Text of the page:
• If you have 2-3 years of experience and/or 3750 hours or more of BA work you have performed, then the CCBA is right for you. It is the only certification of the ones we are reviewing designed for beginning-to-moderate level business analysts. The PMI-PBA has close to the same experience requirements as the CCBA, but we classify it differently due to its higher number of hours needed.
  • If you have 4500+ hours of BA experience, the PMI-PBA is suitable for you if you have a college degree. If you don't, then you need 7500+ hours, in which case you may want to aim for the CBAP.
  • What if I have 6-7000 hours or so? Should I wait? Perhaps. It depends on some of the other factors mentioned here and what is your motivation for getting your certification. If you have the 7500+ hours or are very close to it, we usually recommend the CBAP, particularly if you’ve done business analysis work, even if that was not your title.

3. What is your employment situation?

Do you work for an organization or as a consultant? Are you between BA jobs? Trying to break into the field?

  • If you are currently employed as a BA, whether in that role full-time or not, your motivation for gaining a certification may be different from others. Like many of your peers, you would likely be happiest with the CBAP or PMI-PBA. That might even include waiting until have enough hours to qualify.
  • On the other hand, are you a consultant, trainer, or unemployed and want a certification to help get your next job? You should get the highest certification you qualify for today, and “upgrade” to a higher-level certification when you qualify.
  • If you are trying to enter the BA field, the ECBA or CPRE are your best choices.

4. How aware is your organization of the various certifying bodies?

  • It makes sense to seek financial and other support from your organization for whichever institute your organization is most aligned with. PMI and IIBA are the most widely-known certifying bodies in North America, but it makes the most sense to get the certification that helps with your current and future jobs.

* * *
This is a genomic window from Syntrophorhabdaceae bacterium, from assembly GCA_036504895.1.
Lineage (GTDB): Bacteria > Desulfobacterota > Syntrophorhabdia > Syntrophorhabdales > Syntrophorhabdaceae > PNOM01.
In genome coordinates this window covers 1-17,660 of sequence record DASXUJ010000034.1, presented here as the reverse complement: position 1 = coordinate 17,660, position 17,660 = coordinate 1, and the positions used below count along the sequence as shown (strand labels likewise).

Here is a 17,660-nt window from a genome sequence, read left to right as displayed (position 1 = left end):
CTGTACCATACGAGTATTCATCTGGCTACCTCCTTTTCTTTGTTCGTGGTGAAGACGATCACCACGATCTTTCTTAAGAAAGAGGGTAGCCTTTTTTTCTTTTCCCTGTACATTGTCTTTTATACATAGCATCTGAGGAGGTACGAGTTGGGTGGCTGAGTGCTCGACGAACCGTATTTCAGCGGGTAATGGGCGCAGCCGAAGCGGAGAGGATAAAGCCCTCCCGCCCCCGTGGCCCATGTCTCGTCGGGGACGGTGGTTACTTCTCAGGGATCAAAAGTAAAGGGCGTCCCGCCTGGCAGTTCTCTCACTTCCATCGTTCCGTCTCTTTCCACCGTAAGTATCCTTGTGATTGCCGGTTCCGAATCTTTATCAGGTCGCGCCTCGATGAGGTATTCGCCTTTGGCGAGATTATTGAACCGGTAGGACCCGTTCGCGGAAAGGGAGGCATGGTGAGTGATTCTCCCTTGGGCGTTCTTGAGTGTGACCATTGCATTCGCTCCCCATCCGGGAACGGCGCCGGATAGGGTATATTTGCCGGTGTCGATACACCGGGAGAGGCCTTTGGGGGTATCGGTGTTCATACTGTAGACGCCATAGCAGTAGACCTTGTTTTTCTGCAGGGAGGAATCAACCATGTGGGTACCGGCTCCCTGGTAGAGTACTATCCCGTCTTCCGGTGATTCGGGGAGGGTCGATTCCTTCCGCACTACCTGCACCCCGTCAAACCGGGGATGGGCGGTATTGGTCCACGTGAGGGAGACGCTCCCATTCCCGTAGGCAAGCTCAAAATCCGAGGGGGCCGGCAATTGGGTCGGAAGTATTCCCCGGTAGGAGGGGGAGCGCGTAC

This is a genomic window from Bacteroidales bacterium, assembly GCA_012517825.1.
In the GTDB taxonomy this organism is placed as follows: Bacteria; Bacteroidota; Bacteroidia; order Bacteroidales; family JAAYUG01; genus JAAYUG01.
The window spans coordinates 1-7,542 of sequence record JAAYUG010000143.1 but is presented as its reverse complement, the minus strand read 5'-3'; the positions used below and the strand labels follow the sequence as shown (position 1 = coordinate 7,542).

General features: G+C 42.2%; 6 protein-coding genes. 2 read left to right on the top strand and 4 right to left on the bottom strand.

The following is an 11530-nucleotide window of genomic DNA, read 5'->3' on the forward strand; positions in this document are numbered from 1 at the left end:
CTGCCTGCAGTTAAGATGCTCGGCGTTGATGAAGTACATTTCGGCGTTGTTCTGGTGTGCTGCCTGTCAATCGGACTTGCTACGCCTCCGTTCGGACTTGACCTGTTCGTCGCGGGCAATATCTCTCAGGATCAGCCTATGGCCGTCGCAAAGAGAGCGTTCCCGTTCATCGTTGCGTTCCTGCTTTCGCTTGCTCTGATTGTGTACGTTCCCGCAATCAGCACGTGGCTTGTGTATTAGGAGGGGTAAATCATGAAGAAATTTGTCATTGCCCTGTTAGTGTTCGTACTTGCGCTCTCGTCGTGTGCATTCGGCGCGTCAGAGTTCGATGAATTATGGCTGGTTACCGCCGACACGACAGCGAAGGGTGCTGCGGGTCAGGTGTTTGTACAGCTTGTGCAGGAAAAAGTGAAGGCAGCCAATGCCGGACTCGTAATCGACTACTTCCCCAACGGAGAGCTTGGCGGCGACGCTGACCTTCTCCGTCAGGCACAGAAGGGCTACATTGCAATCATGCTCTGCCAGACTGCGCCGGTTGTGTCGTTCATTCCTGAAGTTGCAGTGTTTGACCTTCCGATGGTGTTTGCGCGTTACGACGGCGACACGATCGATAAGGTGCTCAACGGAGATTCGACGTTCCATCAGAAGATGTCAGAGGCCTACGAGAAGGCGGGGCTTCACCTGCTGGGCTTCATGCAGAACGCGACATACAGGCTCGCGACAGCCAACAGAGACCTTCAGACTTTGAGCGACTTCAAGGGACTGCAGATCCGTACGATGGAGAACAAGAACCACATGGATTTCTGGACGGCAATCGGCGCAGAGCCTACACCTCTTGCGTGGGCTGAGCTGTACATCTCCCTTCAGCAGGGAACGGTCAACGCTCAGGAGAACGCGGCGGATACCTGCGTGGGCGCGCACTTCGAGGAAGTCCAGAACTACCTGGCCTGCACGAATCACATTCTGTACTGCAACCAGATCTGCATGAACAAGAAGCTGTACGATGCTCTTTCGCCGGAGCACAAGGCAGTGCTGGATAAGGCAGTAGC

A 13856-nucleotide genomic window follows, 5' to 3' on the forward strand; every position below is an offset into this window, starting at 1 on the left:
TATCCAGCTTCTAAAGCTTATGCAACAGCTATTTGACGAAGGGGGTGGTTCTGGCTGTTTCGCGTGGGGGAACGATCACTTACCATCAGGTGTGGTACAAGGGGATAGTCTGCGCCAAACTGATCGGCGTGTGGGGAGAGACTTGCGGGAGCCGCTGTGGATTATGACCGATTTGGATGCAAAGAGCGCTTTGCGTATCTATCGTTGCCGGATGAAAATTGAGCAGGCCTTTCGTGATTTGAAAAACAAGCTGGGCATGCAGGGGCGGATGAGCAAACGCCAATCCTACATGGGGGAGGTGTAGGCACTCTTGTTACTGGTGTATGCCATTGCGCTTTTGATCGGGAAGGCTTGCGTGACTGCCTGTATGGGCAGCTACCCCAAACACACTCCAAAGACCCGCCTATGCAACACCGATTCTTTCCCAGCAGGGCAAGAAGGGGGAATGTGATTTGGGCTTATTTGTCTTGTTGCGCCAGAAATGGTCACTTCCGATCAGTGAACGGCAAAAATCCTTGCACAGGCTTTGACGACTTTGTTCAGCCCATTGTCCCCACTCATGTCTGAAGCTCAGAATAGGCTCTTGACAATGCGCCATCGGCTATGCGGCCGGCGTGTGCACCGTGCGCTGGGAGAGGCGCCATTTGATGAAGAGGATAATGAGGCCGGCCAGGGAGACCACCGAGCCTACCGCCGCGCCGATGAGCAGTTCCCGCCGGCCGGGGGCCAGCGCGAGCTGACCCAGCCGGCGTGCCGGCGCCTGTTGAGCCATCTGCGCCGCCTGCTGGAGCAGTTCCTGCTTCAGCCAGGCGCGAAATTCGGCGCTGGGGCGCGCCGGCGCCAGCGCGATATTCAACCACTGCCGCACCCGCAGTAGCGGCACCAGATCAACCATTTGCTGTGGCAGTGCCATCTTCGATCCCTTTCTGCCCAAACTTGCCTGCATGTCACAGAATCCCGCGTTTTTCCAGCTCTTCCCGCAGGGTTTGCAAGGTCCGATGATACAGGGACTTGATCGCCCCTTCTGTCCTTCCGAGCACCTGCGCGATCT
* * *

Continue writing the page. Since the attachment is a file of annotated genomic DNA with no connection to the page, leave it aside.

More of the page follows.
• The CPRE is better-recognized in Europe and India, so organizations in those areas may be more receptive to it than others.

5. What are your future career goals?

  • If you plan to stay in the BA field and focus on the BA role, then the CBAP makes the most sense (assuming you have organization support – see #4).
  • Alternatively, let’s say your goal is to move into other jobs, with project management being an obvious choice for some. Or, maybe you are focusing on Agile and want a certification to help your career. In these cases, the PMI-PBA is the better choice given it can help you work toward your PMP or PMI-ACP.
Type Name and Link Issued by BA Experience Needed BA Training Needed Exam
 CBAP  Certified Business Analysis Professional  IIBA® (International Institute of Business Analysis)  7500+ hours in the past 10 years  35 hours  120 question, multiple choice exam, with basic, scenario, and case study questions
 CCBA  Certification of Capability in Business Analysis  IIBA  3750+ hours in the past 7 years  21 hours  130 question, multiple choice exam, with basic and scenario questions
 CPRE  Certified Professional for Requirements Engineering  IREB® (International Requirements Engineering Board)  None  Exams after 3 levels of courses – Foundation, Advanced, Expert  Varies – True/False and Multiple Choice, using basic and scenario questions.